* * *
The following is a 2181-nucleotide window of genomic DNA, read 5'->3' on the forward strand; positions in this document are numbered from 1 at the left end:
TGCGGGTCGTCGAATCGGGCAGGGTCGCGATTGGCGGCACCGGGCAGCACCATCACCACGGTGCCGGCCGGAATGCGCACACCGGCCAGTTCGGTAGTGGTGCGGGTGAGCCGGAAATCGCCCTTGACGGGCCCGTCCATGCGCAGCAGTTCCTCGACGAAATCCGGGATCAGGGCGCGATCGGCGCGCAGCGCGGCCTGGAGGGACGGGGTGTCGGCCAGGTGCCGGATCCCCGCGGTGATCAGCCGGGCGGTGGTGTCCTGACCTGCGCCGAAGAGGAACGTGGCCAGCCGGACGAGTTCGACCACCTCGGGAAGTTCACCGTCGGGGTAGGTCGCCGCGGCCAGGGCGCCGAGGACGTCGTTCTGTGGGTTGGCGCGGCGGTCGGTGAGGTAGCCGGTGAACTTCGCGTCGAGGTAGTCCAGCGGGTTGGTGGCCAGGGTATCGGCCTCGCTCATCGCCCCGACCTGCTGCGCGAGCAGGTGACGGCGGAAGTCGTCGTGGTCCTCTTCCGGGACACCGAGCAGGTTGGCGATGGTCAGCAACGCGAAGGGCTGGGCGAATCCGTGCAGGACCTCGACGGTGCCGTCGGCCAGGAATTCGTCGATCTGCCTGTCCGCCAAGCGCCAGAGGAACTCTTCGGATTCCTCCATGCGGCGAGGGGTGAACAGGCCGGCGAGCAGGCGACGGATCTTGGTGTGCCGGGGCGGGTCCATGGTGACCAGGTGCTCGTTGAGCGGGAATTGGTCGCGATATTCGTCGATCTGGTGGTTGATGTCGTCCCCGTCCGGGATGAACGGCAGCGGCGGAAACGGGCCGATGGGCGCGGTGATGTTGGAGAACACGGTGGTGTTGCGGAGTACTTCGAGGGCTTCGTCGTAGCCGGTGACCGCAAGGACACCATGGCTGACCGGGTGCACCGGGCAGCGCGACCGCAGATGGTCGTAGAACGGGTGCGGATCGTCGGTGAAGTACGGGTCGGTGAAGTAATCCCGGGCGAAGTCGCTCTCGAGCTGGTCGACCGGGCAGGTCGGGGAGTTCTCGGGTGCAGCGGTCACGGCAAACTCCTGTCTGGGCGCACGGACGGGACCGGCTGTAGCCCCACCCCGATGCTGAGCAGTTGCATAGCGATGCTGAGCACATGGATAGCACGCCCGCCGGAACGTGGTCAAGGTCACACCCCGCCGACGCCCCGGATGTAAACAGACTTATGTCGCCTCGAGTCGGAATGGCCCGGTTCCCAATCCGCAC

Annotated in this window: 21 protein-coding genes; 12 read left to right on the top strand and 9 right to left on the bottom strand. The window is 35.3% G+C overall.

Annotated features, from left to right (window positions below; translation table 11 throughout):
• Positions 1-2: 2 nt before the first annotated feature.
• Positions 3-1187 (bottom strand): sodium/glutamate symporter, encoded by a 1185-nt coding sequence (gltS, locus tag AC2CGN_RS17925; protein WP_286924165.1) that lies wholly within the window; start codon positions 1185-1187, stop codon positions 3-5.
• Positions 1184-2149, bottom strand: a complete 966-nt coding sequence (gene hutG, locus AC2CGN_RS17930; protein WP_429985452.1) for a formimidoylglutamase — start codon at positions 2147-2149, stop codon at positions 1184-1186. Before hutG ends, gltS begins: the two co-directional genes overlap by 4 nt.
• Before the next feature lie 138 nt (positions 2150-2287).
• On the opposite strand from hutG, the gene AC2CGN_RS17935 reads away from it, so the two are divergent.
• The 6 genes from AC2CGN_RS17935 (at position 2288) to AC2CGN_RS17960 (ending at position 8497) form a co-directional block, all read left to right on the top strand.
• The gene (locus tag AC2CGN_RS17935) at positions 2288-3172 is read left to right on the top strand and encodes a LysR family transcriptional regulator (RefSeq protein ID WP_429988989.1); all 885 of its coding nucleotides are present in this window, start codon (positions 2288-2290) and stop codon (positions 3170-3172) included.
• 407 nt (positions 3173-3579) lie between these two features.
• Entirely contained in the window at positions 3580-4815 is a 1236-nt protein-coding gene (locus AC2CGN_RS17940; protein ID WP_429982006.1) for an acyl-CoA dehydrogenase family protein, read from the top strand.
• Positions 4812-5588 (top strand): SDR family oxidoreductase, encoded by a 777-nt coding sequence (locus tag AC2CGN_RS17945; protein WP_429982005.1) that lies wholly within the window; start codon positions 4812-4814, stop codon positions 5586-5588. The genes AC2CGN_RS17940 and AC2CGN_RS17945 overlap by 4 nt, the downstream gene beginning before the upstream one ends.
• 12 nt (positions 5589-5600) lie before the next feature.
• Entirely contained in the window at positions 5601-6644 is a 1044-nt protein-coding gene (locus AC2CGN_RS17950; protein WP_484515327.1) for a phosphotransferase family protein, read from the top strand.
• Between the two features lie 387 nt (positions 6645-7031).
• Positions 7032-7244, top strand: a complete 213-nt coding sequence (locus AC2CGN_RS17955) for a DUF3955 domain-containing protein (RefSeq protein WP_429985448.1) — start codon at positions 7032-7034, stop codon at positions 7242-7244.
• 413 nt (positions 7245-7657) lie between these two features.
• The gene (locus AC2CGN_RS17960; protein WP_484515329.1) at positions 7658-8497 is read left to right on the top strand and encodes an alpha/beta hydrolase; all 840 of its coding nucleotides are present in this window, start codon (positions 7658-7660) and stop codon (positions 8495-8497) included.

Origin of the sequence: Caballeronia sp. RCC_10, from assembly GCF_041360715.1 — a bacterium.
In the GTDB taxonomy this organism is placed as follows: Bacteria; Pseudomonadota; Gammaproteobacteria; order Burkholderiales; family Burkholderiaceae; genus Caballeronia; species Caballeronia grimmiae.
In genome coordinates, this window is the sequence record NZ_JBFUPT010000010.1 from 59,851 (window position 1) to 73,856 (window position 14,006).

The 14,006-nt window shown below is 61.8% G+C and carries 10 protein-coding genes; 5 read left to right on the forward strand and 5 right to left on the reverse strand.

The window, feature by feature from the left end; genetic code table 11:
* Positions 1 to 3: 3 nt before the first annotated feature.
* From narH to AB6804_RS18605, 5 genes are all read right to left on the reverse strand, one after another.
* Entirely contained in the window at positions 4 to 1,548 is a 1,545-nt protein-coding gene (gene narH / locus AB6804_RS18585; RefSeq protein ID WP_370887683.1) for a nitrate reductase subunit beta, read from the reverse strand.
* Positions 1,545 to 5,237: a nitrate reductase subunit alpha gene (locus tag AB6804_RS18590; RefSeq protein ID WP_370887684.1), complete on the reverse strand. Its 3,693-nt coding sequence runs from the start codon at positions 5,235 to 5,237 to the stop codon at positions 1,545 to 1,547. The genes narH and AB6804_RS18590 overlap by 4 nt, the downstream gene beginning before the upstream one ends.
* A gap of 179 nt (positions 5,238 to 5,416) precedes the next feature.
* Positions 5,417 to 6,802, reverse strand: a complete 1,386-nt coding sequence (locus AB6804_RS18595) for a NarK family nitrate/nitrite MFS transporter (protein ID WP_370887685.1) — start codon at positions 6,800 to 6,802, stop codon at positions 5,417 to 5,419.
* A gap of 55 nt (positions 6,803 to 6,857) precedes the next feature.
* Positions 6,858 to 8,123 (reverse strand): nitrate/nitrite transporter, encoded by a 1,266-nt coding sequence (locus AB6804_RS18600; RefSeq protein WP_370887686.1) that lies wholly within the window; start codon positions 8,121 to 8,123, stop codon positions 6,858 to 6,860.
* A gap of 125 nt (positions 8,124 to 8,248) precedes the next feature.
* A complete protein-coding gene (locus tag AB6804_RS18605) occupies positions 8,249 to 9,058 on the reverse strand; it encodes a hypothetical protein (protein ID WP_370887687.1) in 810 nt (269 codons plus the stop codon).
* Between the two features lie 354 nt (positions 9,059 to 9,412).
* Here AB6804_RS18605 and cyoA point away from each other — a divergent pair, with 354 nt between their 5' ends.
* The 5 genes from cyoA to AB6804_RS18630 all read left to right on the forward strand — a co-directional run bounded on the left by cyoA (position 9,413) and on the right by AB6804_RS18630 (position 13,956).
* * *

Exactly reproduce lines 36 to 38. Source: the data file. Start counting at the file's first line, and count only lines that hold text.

* Between the two features lie 354 nt (positions 9,059 to 9,412).
* Here AB6804_RS18605 and cyoA point away from each other — a divergent pair, with 354 nt between their 5' ends.
* The 5 genes from cyoA to AB6804_RS18630 all read left to right on the forward strand — a co-directional run bounded on the left by cyoA (position 9,413) and on the right by AB6804_RS18630 (position 13,956).